Summary: God gives us abundant consolations in our ministry, but does not grant us the privilege to be comfortable.
The God of Consolation
Monday of Tenth Week in Course 2013
St. Paul seems almost obsessed in today’s reading with the word paraklesis. In seven verses he uses some form of the word at least nine times. Paul is certainly trying to tell the Corinthians, and us, something important.
Paraklesis can be translated comfort, consolation, and encouragement. I suspect, because we know that Corinth was “sin city” in the first century, a port town notorious for drunkenness, gambling, prostitution and other vice, that he was reacting to reports that the Christians there had gotten too “comfortable.” The Council Fathers had something to say about this meaning of paraklesis:
“Now a man can scarcely arrive at the needed sense of responsibility, unless his living conditions allow him to become conscious of his dignity, and to rise to his destiny by spending himself for God and for others. But human freedom is often crippled when a man encounters extreme poverty just as it withers when he indulges in too many of life's comforts and imprisons himself in a kind of splendid isolation. Freedom acquires new strength, by contrast, when a man consents to the unavoidable requirements of social life, takes on the manifold demands of human partnership, and commits himself to the service of the human community.” (Gaudium et Spes 31)
Elsewhere in his correspondence with Corinth, Paul speaks of the inevitable conflicts that this infant church faces. The conflicts were inside the church and outside, with a hostile world. Inside the church, we know there was a continuation among some neophytes with the sins they had been habituated to before baptism. Outside the church, there were problems with people being married to hostile pagans, problems with the Jews, and questions about dealing with meat that was affordable because it had been sacrificed to idols. These daily conflicts with evil are wearing the Corinthians down, so Paul is reminding them that for every affliction, there is a consolation, even though that consolation may be only spiritual. The Christian life is a life of obedience and service, and that is not often comfortable.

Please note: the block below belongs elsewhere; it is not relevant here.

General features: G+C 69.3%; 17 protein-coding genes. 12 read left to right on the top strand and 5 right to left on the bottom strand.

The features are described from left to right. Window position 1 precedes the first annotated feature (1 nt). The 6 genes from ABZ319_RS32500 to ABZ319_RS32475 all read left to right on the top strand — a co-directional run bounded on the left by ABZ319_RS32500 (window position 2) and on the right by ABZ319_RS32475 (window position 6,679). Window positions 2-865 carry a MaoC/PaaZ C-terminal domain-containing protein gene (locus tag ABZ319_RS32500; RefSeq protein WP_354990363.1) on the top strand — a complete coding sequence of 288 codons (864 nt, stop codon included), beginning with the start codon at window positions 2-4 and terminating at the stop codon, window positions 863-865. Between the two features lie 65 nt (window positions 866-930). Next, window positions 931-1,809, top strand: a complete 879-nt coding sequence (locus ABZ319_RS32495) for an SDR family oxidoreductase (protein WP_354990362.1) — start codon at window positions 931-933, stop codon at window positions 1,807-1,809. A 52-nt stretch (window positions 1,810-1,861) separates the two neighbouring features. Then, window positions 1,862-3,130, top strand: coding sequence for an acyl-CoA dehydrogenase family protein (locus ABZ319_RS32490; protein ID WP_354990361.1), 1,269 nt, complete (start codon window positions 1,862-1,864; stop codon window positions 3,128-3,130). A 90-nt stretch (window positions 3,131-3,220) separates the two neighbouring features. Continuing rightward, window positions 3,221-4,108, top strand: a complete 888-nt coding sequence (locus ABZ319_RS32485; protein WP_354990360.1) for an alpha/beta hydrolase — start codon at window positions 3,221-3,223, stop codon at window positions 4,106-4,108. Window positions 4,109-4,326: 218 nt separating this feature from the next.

Jesus’s summary of his ethic, the Sermon on the Mount, as Matthew tells it, is set forth in the Beatitudes. They are words of blessing and encouragement, not of comfort. Specifically, we should translate: “Blessed are those who mourn over the evils in the world; they will be consoled and encouraged.” These challenges culminate in the line: "Blessed are you when men revile you and persecute you and utter all kinds of evil against you falsely on my account. Rejoice and be glad, for your reward is great in heaven, for so men persecuted the prophets who were before you.”
In other words, you won’t be comfortable, but you will be blessed, consoled, and encouraged, if you follow Christ in his life of prayer, service, and persecution. Listen to and heed every call of his. Praised be the name of Jesus Christ, our encourager. Praise to the Holy Spirit, our consoler. Praise be to the Father, creator of all blessings.